Graduated enforcement of the Safe Food for Canadians Regulations as of January 15, 2019

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The Canadian Food Inspection Agency (CFIA) has a mandate to enforce Canada's food legislation. While food safety remains our highest priority, we recognize that the Safe Food for Canadians Regulations (SFCR) introduce a number of new requirements for food businesses as of January 15, 2019.

How will CFIA enforce the regulations?

To balance the need to protect Canada's food safety system while supporting food businesses in their efforts to comply with the new regulations, CFIA's enforcement approach will emphasize working with businesses to help them understand the new requirements.

Inspectors will inform food businesses where they can find the information to help them understand and comply with the regulations. CFIA has interactive tools and sector-specific timelines and other plain-language resources to help businesses determine which requirements apply to them and how to comply with them.

Will shipments of food being imported into Canada without a valid Safe Food for Canadians licence be stopped at the border?

At this time, safe and otherwise compliant shipments of imported food without a valid Safe Food for Canadians licence or pre-existing registration/licence number will not be rejected at the border. However, businesses requiring a licence are advised to apply for one as soon as possible in order to comply with regulations.

The Canadian Food Inspection Agency will conduct risk-based inspections to verify that imported food is safe and meets other requirements.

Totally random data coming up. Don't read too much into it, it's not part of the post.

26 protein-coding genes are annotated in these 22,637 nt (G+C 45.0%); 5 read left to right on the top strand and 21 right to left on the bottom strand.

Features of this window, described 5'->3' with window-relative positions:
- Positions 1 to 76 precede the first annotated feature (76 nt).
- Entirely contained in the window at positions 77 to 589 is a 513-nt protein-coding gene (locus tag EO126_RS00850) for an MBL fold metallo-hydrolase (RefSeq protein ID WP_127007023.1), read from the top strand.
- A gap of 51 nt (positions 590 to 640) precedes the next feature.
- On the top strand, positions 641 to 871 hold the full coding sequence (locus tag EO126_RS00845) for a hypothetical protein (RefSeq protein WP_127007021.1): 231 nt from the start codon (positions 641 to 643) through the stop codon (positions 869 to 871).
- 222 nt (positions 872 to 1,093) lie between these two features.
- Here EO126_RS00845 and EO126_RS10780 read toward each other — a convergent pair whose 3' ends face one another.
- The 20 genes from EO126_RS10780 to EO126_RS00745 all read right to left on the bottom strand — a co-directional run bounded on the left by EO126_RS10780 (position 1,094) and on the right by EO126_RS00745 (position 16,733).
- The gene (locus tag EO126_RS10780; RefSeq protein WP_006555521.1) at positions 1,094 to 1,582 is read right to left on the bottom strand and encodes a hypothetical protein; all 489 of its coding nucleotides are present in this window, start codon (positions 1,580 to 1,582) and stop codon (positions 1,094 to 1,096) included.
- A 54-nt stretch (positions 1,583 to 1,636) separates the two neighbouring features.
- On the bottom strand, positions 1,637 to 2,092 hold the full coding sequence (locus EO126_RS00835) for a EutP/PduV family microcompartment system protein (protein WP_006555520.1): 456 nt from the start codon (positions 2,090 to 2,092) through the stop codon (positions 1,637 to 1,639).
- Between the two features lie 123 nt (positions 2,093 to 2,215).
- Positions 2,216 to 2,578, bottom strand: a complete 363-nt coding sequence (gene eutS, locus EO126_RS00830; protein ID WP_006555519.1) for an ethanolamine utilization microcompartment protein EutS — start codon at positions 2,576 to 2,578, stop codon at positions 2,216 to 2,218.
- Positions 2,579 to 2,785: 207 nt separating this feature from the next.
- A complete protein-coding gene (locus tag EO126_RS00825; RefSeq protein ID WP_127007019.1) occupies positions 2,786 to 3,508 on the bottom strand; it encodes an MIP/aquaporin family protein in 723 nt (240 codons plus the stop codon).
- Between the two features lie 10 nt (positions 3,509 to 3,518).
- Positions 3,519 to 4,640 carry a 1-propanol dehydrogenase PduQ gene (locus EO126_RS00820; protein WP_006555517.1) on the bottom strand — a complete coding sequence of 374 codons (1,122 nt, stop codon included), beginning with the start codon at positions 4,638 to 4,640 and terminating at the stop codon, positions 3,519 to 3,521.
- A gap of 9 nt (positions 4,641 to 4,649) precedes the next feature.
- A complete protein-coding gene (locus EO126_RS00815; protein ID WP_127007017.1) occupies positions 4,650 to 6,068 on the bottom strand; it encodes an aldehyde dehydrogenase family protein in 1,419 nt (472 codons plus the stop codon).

Will CFIA also take enforcement action in some cases?

Enforcement actions, where applicable, will be proportionate to the food safety risk and the seriousness of the non-compliance. Factors such as potential or actual harm, compliance history and intent will also be taken into consideration.

What type of action could be taken when there is no risk to food safety?

In cases where there is no immediate food safety concern and the business has demonstrated their intent to comply with the new requirements under the SFCR, CFIA may, for example:

  • issue letters of non-compliance or corrective action requests
  • where no licence has been issued and should have been requested, direct the business to CFIA website to request a licence and, if applicable, further develop or improve their preventive control plan (PCP). A follow-up inspection may be conducted to verify that requirements are being met.

What about in cases where there is a risk to food safety or a disregard for the regulations?

In all other cases, businesses may be subject to standard enforcement measures.

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